to be loved as to love. For it is in giving that we receive; it is
in pardoning that we are pardoned; and it is in dying that we
are born to eternal life. Amen.
[Episcopal Church Office of Public Affairs press release] Twenty-seven young adults representing 21 Episcopal Church dioceses are serving as missionaries in the Young Adult Service Corps (YASC) for the 2015-2016 term in locales throughout the Anglican Communion.
“This year we witnessed the largest group ever of applications for positions as YASC missionaries,” said Bishop Stacy Sauls, Chief Operating Officer. “A record 45 applications from 27 dioceses across all nine provinces in the Church were reviewed. Of those, more than half have discerned to serve as YASC missionaries. We are proud of our YASC missionaries and of this remarkable achievement.”
YASC is a ministry of the Domestic and Foreign Missionary Society for Episcopal young adults, ages 21 – 30, who are interested in exploring their faith in new ways by living and serving in communities around the Anglican Communion.
Bishop Sauls noted that most of the YASC missionaries will provide ministry work in education, youth work, social services, community development, and agriculture. He noted that YASC missionaries will assist in expanding the relationship with the Mission to Seafarers, will support an existing diocese-to-diocese relationship (Virginia-Liverpool), and will support mission initiatives in the northern region of Haiti by partnering with Episcopal Volunteers in Mission who are serving in the area.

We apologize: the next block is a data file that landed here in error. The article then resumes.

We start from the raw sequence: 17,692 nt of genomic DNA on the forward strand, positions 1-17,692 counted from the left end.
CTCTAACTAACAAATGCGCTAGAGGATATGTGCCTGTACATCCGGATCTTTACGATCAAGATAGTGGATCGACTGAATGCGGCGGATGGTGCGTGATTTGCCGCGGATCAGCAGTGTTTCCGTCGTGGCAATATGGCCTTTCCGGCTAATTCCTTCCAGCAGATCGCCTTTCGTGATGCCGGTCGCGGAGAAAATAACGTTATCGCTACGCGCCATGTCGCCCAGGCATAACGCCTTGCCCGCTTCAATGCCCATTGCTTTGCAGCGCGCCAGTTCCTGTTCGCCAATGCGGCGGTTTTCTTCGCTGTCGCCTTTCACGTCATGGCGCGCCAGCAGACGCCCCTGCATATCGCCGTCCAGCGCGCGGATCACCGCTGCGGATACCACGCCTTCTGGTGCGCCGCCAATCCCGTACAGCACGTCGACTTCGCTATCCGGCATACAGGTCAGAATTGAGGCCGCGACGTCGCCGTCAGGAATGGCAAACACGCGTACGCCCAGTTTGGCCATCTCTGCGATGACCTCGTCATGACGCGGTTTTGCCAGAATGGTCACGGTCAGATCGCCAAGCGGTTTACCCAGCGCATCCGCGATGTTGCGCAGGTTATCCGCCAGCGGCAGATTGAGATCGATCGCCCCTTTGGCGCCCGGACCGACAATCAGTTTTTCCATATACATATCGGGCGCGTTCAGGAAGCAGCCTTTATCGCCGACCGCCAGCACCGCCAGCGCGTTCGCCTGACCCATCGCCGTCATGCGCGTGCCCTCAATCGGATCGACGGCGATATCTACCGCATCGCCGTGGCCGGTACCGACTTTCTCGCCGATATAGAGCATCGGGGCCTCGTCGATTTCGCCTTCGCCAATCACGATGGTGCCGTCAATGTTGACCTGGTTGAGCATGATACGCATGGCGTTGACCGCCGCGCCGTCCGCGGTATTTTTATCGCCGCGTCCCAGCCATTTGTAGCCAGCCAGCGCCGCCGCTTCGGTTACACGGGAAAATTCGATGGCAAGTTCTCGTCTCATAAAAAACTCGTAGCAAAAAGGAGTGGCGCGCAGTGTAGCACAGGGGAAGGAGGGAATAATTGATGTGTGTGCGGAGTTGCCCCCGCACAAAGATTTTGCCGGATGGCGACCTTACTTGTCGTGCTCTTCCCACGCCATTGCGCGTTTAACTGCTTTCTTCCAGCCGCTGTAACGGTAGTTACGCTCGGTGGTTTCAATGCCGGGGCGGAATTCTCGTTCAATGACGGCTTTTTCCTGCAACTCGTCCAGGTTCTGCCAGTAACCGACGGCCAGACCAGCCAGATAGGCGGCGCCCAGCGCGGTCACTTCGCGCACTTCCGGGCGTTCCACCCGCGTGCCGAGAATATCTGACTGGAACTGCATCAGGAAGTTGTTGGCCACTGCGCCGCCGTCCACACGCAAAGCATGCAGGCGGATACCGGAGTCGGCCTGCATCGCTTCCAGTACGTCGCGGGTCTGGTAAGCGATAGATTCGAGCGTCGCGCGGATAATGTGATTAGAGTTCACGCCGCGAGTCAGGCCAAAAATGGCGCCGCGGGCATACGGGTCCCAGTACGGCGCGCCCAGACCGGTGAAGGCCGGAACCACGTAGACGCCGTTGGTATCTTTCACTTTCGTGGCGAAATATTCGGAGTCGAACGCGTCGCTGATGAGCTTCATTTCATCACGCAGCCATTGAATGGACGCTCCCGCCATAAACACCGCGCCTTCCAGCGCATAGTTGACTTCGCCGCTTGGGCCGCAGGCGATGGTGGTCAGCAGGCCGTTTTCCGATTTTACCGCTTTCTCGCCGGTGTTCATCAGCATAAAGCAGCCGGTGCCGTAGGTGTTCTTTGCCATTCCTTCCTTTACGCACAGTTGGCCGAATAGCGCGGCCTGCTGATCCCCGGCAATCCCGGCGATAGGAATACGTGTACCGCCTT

Each YASC missionary maintains a blog, detailing his/her service, reflections and adventures. Elizabeth Boe, Global Networking Officer for the Domestic and Foreign Missionary Society and a former YASC missionary who served in Tanzania, said blogs provide an ideal avenue for connecting with the YASC missionaries.
Meet the YASC missionaries
The 27 YASC missionaries, their home dioceses, assignments and blog addresses are:
Thomas Balch, Diocese of West Virginia
Thomas is serving in the Anglican Church of Southern Africa. His blog is here.
Catherine Belous, Diocese of Virginia
Catherine is serving the Episcopal Church in the Philippines. Her blog is here.
Mary Grace Benhase, Diocese of Georgia, Diocese of North Carolina, Diocese of Washington
Mary Grace is serving the Hong Kong Sheng Kung Hui. Her blog is here.
Eliza Brinkley, Diocese of North Carolina
Eliza is serving in the Diocese of Haiti. Her blog is here.
Andy Cameron, Diocese of Virginia
Andy is serving the Hong Kong Sheng Kung Hui. His blog is here.
Naomi Cunningham, Diocese of Kansas
Naomi is serving the Convocation of Episcopal Churches in Europe. Her blog is here.
James Fitzpatrick, Diocese of Hawaii
James is serving in the Diocese of Panama. His blog is here.
Alejandra García-González, Diocese of Delaware
Alejandra is serving in the Diocese of Costa Rica. Her blog is here.